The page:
Jorn-Steffen Pischke

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In 1988, the wage distribution in East Germany was much more
compressed than in West Germany or the U.S. Since the
collapse of Communism and unification with West Germany,
however, the wage structure in eastern Germany has changed
considerably. In particular, wage variation has increased,
the payoff to education has decreased somewhat, industry
differentials have expanded, and the white collar premium has
increased. Although average wage growth has been remarkably
high in eastern Germany, individual variation in wage growth
is similar to typical western levels. The wage structure of
former East Germans who work in western Germany resembles the
wage structure of native West Germans in some respects, but
their experience-earnings profile is flat.

Year of Publication
Date Published
Publication Language
Citation Key
In Richard B. Freeman and Lawrence F. Katz (eds.) Differences and Changes in Wage Structures (Chicago:University of Chicago Press, 1995)
Pischke, J.-S., & Krueger, A. (1992). A Comparative Analysis of East and West German Labor Markets: Before and After Unification. Retrieved from (Original work published August 1992)
Working Papers

Germany has experienced a high and rising rate of anti-foreigner violence during the early
1990s. To analyze the determinants of crime against foreigners we assembled a new data set
on the number and nature of such crimes at the county level based on newspaper reports. We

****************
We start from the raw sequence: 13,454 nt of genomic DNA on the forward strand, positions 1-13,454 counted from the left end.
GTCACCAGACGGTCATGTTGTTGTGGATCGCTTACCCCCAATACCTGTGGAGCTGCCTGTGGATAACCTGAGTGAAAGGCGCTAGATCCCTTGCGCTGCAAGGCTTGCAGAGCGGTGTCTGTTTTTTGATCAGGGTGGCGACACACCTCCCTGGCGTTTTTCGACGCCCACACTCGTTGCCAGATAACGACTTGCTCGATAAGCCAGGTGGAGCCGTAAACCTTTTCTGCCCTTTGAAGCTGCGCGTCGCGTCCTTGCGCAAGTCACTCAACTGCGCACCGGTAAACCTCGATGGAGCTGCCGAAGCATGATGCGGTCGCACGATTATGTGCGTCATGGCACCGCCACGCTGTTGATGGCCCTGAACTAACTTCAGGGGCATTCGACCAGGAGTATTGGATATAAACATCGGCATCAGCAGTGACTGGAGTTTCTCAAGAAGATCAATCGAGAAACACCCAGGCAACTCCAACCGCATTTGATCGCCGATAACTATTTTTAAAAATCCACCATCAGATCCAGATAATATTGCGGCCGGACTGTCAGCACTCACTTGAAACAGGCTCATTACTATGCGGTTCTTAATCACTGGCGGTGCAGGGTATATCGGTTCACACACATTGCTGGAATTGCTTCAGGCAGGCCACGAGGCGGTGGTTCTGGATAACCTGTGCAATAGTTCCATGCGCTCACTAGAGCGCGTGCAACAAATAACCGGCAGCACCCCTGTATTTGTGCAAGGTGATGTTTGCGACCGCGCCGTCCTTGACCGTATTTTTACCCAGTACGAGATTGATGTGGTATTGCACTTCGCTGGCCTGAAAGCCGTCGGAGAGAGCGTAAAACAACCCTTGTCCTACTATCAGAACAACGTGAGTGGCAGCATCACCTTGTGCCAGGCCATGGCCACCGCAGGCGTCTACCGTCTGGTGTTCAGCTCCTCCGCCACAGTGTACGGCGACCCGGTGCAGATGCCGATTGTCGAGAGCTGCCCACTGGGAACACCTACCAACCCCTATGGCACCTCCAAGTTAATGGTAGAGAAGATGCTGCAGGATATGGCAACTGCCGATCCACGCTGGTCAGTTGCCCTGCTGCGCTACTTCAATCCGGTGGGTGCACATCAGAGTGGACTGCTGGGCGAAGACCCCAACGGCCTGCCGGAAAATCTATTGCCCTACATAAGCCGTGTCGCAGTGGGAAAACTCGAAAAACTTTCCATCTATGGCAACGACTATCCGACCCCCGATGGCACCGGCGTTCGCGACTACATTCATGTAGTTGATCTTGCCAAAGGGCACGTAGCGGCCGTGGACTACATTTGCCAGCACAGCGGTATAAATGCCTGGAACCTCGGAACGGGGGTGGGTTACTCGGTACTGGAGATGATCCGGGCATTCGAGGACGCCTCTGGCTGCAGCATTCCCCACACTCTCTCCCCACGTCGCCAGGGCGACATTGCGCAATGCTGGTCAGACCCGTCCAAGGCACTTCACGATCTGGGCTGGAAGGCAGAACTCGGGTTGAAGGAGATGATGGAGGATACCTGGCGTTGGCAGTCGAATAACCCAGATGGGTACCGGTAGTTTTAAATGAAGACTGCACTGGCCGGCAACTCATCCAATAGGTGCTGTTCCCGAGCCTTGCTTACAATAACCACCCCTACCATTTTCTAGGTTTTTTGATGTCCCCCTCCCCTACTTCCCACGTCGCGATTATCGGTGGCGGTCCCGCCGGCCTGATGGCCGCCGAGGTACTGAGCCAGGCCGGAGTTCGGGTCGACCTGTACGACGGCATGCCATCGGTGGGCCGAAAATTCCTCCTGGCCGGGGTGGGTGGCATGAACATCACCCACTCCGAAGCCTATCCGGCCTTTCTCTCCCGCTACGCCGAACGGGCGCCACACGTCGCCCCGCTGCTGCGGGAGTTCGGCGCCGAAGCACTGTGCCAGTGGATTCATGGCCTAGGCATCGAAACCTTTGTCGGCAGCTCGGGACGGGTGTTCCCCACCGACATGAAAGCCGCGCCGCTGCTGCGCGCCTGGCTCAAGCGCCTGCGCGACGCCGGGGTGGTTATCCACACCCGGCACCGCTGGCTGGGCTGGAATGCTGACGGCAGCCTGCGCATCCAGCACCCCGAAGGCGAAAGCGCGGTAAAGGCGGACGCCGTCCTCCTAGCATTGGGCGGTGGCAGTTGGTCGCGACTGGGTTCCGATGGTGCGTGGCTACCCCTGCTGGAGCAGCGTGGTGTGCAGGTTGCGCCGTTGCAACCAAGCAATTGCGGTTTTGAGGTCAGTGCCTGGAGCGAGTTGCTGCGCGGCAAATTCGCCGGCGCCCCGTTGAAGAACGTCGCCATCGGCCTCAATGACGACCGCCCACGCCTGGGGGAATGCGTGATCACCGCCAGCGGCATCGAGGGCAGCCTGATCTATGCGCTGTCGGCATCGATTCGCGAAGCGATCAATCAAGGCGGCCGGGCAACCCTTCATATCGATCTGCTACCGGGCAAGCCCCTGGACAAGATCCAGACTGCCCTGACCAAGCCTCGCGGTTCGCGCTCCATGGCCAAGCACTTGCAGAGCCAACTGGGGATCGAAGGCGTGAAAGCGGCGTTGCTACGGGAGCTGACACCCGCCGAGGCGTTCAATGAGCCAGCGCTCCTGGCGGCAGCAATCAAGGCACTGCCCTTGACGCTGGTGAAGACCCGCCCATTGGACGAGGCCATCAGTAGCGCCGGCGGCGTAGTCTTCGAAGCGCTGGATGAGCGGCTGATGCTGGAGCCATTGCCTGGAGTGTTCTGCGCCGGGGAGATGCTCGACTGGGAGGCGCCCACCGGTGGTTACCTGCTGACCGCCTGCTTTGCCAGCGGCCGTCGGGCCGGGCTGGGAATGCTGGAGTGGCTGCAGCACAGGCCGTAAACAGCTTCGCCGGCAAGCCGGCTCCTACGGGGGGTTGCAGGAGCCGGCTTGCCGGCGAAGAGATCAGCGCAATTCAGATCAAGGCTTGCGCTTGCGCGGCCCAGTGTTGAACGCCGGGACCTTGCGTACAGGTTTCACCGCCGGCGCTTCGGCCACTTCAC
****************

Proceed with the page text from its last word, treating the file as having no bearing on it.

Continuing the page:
find significant differences in the patterns of violence in the eastem and westem parts of the
country. The incidence of anti-foreigner crime is higher in the east and rises with distance
from the former west German border. Economic variables like unemployment and wages
matter little for the level of crime once location in the east is taken into account. The relative
number of foreigners in a county has no relationship with the incidence of ethnic crimes in the
west, whereas in the east it has a positive association with the number of crimes per resident
and a negative association with the number of crimes per foreign resident.

Year of Publication
Date Published
Publication Language
Citation Key
Journal of Human Resources Vol 32, No. 1, Winter, 1997
Pischke, J.-S., & Krueger, A. (1996). A Statistical Analysis of Crime Against Foreigners in Unified Germany. Retrieved from (Original work published February 1996)
Working Papers

Observations and Conjectures on the U.S. Employment Miracle
This paper has three goals. First, to place U.S. job growth in international perspective
by exploring cross-country differences in employment and population growth. This section finds
that the U.S has managed to absorb added workers -- especially female workers -- into
employment at a greater rate than most countries. The leading explanation for this phenomenon
is that the U.S. labor market has flexible wages and employment practices, whereas European
labor markets are rigid. The second goal of the paper is to evaluate the labor market rigidities
hypothesis. Although greater wage flexibility probably contributes to the U.S.'s comparative
success in creating jobs for its population, the slow growth in employment in many European
countries appears too uniform across skill groups to result from relative wage inflexibility alone.
Furthermore, a great deal of labor market adjustment seems to take place at a constant real wage
in the U.S. This leads to the third goal: To speculate on other explanations why the U.S. has